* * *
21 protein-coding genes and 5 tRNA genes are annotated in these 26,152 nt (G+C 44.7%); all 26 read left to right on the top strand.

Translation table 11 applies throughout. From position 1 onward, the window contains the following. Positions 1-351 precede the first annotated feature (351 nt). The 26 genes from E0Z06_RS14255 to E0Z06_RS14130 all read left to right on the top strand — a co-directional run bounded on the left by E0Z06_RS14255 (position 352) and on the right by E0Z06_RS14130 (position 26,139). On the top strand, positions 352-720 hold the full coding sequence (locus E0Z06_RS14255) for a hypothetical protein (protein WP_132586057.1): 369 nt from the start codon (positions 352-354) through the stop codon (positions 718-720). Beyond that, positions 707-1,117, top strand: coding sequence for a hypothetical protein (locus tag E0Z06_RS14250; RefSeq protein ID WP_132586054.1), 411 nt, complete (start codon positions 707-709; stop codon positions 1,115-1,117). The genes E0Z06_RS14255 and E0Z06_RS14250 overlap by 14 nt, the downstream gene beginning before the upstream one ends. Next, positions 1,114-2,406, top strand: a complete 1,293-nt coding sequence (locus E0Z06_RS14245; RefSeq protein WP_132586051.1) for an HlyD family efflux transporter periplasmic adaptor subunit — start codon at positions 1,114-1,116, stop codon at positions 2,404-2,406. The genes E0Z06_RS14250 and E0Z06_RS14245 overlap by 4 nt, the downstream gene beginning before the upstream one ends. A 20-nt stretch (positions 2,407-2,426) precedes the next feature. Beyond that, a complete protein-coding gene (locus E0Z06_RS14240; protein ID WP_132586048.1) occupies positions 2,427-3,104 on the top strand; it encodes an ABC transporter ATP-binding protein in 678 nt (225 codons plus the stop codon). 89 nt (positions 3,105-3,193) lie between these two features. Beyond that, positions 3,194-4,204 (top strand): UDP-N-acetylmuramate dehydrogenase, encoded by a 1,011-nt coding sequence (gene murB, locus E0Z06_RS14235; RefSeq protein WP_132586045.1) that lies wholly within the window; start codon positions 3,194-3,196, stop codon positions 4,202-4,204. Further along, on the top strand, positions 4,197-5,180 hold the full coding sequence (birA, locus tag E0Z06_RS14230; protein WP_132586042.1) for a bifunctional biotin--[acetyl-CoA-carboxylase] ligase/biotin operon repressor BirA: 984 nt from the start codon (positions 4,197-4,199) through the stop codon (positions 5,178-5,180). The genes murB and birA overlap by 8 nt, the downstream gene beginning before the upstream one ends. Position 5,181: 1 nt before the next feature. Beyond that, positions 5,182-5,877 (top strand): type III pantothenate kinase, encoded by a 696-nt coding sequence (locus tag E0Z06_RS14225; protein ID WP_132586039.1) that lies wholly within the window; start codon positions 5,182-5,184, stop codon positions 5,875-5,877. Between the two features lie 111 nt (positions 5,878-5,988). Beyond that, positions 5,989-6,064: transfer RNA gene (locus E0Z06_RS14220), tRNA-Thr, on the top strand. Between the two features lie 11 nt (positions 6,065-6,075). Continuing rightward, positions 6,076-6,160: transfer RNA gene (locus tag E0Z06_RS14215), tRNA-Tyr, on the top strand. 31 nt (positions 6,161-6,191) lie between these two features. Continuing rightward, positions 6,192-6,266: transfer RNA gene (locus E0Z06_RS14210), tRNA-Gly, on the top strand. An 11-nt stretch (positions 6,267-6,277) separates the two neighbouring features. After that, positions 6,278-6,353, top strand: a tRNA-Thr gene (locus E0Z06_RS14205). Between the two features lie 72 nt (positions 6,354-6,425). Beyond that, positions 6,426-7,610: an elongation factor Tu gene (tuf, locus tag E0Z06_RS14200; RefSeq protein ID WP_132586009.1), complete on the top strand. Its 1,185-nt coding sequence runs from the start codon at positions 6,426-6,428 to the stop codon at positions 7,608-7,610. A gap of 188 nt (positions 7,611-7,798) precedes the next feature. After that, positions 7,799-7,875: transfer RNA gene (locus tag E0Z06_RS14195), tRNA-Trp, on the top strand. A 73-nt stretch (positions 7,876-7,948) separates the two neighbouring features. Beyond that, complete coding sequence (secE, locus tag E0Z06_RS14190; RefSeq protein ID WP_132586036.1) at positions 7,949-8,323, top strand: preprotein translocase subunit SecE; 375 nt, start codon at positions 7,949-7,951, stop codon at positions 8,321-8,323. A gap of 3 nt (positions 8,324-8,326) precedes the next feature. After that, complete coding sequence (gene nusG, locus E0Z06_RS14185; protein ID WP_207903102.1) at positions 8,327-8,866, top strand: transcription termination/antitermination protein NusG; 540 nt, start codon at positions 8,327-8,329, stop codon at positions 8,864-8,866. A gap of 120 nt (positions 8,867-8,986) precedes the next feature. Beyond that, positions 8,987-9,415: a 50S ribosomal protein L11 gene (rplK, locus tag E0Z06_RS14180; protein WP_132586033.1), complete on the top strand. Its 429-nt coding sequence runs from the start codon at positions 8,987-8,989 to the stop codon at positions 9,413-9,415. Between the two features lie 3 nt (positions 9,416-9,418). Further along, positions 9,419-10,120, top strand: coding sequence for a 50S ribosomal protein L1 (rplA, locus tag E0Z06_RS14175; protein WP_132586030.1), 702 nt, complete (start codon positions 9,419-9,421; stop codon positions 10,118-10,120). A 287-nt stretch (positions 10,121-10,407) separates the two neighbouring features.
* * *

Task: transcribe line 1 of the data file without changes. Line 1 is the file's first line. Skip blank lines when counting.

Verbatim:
21 protein-coding genes and 5 tRNA genes are annotated in these 26,152 nt (G+C 44.7%); all 26 read left to right on the top strand.